“We are pleased to announce the publication of these important data in Blood. CMV is a ubiquitous virus that causes life-threatening disease in those with weakened immune systems,” said Frank Taffy, co-founder, president, CEO and board member of Helocyte. “We look forward to a continued collaboration with City of Hope as we advance our ongoing Phase 2 in HSCT, and initiate studies of Triplex across multiple other indications,” said Mr. Taffy.

 

John A. Zaia, MD, director of City of Hope’s Center for Gene Therapy and the Aaron D. Miller and Edith Miller Chair in Gene Therapy, served as the Phase 1 trial’s principal investigator.

 

Research reported in the aforementioned Blood publication was supported by the National Cancer Institute of the National Institutes of Health.

 

For more information, please visit http://www.helocyte.com/ and http://www.fortressbiotech.com/.

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BD and Vancive Medical Technologies Launch New Vascular Dressings with CHG Antimicrobial
September 16, 2016 12:43 PM by ADVANCE for Respiratory Care & Sleep Medicine

By ADVANCE Perspectives

 

Big news from BD! The company, along with Vancive Medical Technologies, has launched a line of transparent vascular dressings with chlorhexidine gluconate (CHG) antimicrobial preservative that are designed to enhance patient care and be easy for clinicians to apply and remove. This comes as welcome news to patients receiving long-term care for their vascular conditions.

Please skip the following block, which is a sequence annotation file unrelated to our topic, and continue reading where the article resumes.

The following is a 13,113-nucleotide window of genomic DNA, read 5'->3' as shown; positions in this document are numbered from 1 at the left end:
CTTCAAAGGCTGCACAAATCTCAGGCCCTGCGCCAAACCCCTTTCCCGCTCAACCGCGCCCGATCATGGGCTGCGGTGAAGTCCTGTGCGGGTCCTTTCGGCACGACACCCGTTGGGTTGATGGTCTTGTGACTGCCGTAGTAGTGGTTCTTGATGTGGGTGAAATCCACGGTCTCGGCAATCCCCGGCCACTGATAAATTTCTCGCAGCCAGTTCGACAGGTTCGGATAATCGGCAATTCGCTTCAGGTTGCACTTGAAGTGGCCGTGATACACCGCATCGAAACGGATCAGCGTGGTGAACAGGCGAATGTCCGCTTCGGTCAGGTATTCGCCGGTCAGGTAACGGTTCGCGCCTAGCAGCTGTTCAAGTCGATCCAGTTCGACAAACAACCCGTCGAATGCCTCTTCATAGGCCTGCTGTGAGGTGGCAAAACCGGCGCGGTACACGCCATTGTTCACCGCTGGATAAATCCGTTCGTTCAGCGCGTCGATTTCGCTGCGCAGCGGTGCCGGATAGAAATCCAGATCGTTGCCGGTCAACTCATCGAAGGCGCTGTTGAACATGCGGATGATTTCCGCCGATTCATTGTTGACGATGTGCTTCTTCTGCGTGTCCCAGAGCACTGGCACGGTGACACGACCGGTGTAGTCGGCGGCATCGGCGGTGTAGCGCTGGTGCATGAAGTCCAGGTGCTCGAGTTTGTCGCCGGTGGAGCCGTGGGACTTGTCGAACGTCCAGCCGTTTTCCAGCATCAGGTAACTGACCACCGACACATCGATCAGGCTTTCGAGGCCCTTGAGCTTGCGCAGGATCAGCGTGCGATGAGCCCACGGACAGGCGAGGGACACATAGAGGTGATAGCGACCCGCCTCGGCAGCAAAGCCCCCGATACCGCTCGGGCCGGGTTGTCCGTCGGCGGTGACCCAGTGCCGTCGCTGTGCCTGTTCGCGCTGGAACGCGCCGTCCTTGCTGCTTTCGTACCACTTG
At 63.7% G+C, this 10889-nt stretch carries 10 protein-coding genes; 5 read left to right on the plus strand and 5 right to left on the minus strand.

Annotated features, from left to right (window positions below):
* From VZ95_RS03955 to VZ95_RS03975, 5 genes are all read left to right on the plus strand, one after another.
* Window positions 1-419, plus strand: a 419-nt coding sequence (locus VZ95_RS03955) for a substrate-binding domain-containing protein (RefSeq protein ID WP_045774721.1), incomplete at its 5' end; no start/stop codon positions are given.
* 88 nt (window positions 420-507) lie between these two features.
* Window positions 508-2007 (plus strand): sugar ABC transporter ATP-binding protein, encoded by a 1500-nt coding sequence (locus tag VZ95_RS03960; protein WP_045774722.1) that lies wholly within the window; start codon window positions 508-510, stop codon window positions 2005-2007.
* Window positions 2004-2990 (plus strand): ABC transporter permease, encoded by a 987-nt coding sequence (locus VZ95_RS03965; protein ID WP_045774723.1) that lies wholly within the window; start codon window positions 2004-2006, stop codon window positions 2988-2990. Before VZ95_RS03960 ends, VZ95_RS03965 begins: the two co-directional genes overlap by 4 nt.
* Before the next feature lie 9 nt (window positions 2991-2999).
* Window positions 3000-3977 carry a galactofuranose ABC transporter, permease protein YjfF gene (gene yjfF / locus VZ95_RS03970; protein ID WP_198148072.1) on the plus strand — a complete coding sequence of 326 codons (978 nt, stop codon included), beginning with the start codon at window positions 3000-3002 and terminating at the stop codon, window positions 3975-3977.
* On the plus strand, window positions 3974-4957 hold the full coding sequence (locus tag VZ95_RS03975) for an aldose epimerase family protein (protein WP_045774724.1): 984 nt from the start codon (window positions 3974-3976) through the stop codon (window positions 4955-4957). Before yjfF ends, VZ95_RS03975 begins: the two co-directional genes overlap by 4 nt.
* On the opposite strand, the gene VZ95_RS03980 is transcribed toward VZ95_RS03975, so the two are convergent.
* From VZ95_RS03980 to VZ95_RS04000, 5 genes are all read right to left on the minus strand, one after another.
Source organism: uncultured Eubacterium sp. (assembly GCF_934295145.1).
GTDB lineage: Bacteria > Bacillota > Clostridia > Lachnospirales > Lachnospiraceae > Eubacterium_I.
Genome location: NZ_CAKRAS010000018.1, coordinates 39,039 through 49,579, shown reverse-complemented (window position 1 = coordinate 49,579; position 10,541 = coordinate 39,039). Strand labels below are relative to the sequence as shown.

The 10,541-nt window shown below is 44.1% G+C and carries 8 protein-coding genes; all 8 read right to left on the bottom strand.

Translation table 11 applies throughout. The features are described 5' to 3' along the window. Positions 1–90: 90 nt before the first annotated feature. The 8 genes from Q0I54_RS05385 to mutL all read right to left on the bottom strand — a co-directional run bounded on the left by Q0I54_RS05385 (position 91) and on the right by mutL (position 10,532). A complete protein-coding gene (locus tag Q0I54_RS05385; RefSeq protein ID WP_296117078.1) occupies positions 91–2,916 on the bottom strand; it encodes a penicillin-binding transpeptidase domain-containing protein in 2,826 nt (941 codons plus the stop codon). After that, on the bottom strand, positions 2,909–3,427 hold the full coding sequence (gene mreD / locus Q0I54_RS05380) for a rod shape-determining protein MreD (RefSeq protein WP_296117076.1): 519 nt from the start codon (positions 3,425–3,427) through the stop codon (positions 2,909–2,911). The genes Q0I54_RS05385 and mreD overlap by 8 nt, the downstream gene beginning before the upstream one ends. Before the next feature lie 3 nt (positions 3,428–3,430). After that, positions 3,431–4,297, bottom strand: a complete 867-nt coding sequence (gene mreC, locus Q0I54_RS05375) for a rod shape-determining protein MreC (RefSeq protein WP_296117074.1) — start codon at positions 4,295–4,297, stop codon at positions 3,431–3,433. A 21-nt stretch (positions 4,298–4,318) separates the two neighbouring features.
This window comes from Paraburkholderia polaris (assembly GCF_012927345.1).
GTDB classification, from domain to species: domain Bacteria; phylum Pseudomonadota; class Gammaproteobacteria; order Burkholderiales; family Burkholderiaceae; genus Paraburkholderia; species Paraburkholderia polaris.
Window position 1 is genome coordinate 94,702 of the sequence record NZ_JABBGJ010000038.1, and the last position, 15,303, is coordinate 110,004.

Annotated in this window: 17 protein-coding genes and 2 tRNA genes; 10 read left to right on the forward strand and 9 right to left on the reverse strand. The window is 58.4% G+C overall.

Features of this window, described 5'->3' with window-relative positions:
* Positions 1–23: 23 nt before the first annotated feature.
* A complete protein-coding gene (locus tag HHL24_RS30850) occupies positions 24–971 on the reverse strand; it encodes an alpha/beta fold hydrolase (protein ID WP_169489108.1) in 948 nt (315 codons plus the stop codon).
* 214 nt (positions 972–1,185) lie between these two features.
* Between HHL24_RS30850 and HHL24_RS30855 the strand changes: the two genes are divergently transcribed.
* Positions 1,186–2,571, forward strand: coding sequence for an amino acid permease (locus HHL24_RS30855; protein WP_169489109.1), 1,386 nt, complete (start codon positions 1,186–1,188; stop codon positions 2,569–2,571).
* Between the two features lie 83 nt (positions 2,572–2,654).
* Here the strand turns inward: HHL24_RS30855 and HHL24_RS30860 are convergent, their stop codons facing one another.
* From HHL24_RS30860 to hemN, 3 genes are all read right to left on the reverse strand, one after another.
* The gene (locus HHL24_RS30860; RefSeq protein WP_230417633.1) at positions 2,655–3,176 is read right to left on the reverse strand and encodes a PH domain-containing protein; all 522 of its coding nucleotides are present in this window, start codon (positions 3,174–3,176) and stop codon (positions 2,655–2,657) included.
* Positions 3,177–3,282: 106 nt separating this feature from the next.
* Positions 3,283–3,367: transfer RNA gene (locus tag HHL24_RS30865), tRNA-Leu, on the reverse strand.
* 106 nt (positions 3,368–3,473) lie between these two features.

The new BD ChloraShield dressings, which feature the innovative adhesive BeneHold CHG technology developed by Vancive Medical Technologies, comfortably secure the dressing to the skin, absorb fluids and protect the site from external contaminants. The CHG incorporated within the adhesive preserves the dressing from microbial growth, making them well-suited for catheter insertion sites. The Infusion Nurses Society recently released guidelines recommending the use of CHG dressings. BD is the exclusive distributor of the dressings worldwide.

 

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 "The combination of vascular access expertise from BD, infection prevention expertise from the CareFusion acquisition and CHG adhesive technology from Vancive Medical Technologies creates a powerful combination for a new vascular access product," said Stephen Hartley, global vice president of Infection Prevention for BD. "The new ChloraShield IV dressings complete BD's portfolio to offer a comprehensive set of products for vascular access procedures, including skin prep, catheters, connectors and flush products."

 

BD ChloraShield dressings are available in a variety of designs including bordered and non-bordered as well as sizes commonly used for peripheral IVs and PICCs.

 

"BeneHold CHG adhesive technology is well-suited for vascular access dressings," said Kirsten Newquist general manager for Vancive Medical Technologies. "The collaboration with BD brings together complementary expertise from both companies and we look forward to expanding the product offerings in the future."

 

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BD and Vancive Medical Technologies will showcase the new BD ChloraShield dressings in booth #423 at the 30th annual Association for Vascular Access Conference, being held September 16–19 in Orlando, Florida.